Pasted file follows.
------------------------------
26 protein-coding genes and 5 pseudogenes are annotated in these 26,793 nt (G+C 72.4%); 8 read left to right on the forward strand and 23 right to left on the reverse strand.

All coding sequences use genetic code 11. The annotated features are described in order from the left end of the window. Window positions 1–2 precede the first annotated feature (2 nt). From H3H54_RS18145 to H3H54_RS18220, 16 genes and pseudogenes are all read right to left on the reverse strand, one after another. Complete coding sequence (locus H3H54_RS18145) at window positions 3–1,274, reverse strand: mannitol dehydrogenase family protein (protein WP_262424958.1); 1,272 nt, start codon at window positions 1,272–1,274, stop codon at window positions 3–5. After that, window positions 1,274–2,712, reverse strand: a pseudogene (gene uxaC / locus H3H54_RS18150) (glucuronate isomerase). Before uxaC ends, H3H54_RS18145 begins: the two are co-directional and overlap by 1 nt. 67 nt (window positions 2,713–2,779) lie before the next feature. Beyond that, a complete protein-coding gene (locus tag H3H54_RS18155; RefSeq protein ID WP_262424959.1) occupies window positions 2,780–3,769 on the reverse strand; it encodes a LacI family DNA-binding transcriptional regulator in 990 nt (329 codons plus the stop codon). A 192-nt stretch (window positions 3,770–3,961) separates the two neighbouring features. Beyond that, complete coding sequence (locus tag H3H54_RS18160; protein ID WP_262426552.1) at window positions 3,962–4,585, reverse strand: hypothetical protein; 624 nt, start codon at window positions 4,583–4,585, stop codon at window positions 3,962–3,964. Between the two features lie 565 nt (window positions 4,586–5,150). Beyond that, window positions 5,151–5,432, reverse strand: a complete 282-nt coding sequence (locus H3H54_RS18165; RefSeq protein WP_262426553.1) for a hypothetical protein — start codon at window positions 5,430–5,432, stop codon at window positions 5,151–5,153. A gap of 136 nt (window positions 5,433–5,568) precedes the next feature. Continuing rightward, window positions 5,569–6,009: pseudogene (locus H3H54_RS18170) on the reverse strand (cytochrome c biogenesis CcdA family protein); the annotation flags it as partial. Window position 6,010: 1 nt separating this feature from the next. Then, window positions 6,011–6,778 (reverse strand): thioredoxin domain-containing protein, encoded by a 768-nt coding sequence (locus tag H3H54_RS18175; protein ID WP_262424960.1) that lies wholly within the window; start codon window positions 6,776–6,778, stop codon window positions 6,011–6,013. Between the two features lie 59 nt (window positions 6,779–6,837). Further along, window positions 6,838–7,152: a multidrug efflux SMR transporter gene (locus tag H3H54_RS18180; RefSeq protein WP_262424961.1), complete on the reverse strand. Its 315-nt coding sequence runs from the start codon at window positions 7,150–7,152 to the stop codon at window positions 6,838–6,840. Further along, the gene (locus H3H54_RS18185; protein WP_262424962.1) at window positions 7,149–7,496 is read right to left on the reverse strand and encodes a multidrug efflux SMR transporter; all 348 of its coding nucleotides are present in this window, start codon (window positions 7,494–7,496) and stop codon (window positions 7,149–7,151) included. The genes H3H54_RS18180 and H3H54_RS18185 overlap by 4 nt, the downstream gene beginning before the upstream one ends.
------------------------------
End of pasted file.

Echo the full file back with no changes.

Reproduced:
26 protein-coding genes and 5 pseudogenes are annotated in these 26,793 nt (G+C 72.4%); 8 read left to right on the forward strand and 23 right to left on the reverse strand.

All coding sequences use genetic code 11. The annotated features are described in order from the left end of the window. Window positions 1–2 precede the first annotated feature (2 nt). From H3H54_RS18145 to H3H54_RS18220, 16 genes and pseudogenes are all read right to left on the reverse strand, one after another. Complete coding sequence (locus H3H54_RS18145) at window positions 3–1,274, reverse strand: mannitol dehydrogenase family protein (protein WP_262424958.1); 1,272 nt, start codon at window positions 1,272–1,274, stop codon at window positions 3–5. After that, window positions 1,274–2,712, reverse strand: a pseudogene (gene uxaC / locus H3H54_RS18150) (glucuronate isomerase). Before uxaC ends, H3H54_RS18145 begins: the two are co-directional and overlap by 1 nt. 67 nt (window positions 2,713–2,779) lie before the next feature. Beyond that, a complete protein-coding gene (locus tag H3H54_RS18155; RefSeq protein ID WP_262424959.1) occupies window positions 2,780–3,769 on the reverse strand; it encodes a LacI family DNA-binding transcriptional regulator in 990 nt (329 codons plus the stop codon). A 192-nt stretch (window positions 3,770–3,961) separates the two neighbouring features. Beyond that, complete coding sequence (locus tag H3H54_RS18160; protein ID WP_262426552.1) at window positions 3,962–4,585, reverse strand: hypothetical protein; 624 nt, start codon at window positions 4,583–4,585, stop codon at window positions 3,962–3,964. Between the two features lie 565 nt (window positions 4,586–5,150). Beyond that, window positions 5,151–5,432, reverse strand: a complete 282-nt coding sequence (locus H3H54_RS18165; RefSeq protein WP_262426553.1) for a hypothetical protein — start codon at window positions 5,430–5,432, stop codon at window positions 5,151–5,153. A gap of 136 nt (window positions 5,433–5,568) precedes the next feature. Continuing rightward, window positions 5,569–6,009: pseudogene (locus H3H54_RS18170) on the reverse strand (cytochrome c biogenesis CcdA family protein); the annotation flags it as partial. Window position 6,010: 1 nt separating this feature from the next. Then, window positions 6,011–6,778 (reverse strand): thioredoxin domain-containing protein, encoded by a 768-nt coding sequence (locus tag H3H54_RS18175; protein ID WP_262424960.1) that lies wholly within the window; start codon window positions 6,776–6,778, stop codon window positions 6,011–6,013. Between the two features lie 59 nt (window positions 6,779–6,837). Further along, window positions 6,838–7,152: a multidrug efflux SMR transporter gene (locus tag H3H54_RS18180; RefSeq protein WP_262424961.1), complete on the reverse strand. Its 315-nt coding sequence runs from the start codon at window positions 7,150–7,152 to the stop codon at window positions 6,838–6,840. Further along, the gene (locus H3H54_RS18185; protein WP_262424962.1) at window positions 7,149–7,496 is read right to left on the reverse strand and encodes a multidrug efflux SMR transporter; all 348 of its coding nucleotides are present in this window, start codon (window positions 7,494–7,496) and stop codon (window positions 7,149–7,151) included. The genes H3H54_RS18180 and H3H54_RS18185 overlap by 4 nt, the downstream gene beginning before the upstream one ends.